The Regional District of Nanaimo is proposing to increase development cost charges by about 30 percent in order to pay for future projects at the Greater Nanaimo Pollution Control Centre.
The charges are collected when a property receives services and they assist in recovering costs to expand infrastructure to accommodate growth, said Sean De Pol, regional district wastewater services manager.
De Pol said three projects fall under the program. A treatment plan upgrade and expansion is planned for 2017-19 and a centrifuge-polymer system to remove solids from wastewater will be connected with that. The upgrade has an estimated price tag of $79 million, while the centrifuge is estimated to cost $1.4 million.
A sewer force main replacement at Departure Bay, estimated to take place between 2026-28, is another project with an estimated cost of $24 million.
De Pol said the last time development cost charges were reviewed was in 2009.
“The rate in 2009 was $2,272. We’re now proposing, eight years later, a new rate of $2,951 (per connection) … From over those eight years it’s gone up 30 per cent, which in comparison to our general taxation for operating the plant, it’s closer to 40 per cent, that we’ve seen in that same period of time,” said De Pol.
Public consultation for the proposal is expected between January and February and it is anticipated to be forwarded to the province for approval in March. The bylaw is scheduled to be adopted and implemented in May.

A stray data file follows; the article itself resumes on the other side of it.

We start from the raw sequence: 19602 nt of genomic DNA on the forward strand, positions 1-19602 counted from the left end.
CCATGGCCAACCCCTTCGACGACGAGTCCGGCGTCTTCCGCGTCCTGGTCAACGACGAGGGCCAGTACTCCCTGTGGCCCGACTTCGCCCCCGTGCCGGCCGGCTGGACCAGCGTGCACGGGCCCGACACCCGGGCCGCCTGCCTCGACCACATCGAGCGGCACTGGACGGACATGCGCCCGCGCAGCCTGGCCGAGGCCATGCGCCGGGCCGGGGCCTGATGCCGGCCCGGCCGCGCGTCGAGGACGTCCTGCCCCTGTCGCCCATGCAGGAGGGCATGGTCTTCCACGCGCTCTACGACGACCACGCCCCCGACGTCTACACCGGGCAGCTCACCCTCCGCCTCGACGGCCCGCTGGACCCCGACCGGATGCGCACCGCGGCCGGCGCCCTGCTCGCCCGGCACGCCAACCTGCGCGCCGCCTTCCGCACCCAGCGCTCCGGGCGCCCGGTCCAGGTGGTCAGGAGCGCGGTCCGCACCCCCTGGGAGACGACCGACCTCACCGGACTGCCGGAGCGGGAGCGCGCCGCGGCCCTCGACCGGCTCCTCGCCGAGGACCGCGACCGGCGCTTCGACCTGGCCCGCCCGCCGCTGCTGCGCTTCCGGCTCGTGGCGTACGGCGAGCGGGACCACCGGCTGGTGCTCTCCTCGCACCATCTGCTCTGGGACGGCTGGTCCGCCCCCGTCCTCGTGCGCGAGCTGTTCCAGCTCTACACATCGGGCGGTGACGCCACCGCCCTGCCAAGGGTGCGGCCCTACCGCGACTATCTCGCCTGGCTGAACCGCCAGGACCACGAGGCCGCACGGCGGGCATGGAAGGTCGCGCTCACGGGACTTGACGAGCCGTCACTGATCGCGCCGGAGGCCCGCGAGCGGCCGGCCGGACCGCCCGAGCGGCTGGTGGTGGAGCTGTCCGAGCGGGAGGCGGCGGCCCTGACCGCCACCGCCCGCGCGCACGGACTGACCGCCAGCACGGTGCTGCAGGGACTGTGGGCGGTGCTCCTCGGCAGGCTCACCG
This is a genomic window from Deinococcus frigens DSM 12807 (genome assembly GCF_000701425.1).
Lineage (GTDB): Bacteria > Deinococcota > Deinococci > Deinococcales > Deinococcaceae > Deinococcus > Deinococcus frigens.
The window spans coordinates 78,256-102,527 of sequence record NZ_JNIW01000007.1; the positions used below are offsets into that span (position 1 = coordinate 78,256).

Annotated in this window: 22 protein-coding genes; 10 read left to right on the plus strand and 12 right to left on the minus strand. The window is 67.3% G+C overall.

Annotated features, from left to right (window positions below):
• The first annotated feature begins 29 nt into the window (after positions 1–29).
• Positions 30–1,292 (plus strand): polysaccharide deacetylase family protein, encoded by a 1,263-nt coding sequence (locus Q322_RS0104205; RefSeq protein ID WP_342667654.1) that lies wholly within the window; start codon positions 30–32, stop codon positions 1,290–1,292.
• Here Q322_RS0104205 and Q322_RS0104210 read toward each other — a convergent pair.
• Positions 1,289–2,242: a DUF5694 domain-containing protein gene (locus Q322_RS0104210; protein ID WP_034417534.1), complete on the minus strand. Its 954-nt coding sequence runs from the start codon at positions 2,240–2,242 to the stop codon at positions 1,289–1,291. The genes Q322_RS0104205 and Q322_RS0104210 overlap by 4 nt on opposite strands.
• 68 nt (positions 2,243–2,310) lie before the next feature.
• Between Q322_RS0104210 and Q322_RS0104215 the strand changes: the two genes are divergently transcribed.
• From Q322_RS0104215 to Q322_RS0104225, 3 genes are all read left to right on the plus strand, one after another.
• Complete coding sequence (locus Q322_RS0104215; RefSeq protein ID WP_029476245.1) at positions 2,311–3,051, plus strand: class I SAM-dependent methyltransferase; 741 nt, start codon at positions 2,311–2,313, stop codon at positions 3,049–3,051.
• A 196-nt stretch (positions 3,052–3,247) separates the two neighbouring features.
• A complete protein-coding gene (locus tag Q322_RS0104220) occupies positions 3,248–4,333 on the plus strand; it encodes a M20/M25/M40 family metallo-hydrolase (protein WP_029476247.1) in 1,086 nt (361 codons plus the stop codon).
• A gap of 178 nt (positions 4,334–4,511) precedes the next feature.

The regional district learned last Friday that it will receive a $1 million federal gas tax grant for the centrifuge system, said De Pol.
“Under the centrifuge, half of it is DCCs, so it will reduce it by around $400,000, which will drop the DCC rate by about one-per cent,” said De Pol.
De Pol and the regional district made a presentation to the City of Nanaimo during an open meeting Monday. Coun. Jerry Hong, who is also a regional district director, said the city will have to make changes.
“I don’t think we have a choice,” said Hong. “We’re going to have to adjust ours like the RDN. They just beat us to it. I think that was what I was disappointed about when they did the presentation, that we should’ve been first because it does affect our city.”
Hong said the issue of development cost charges will go before the city’s finance committee for discussion first and estimates something before the end of December.
“It’s going to be coming along with … budget talks this year. [It will be] before this year is up because it’s in the budget talks. It is part of what we’re asking for,” said Hong.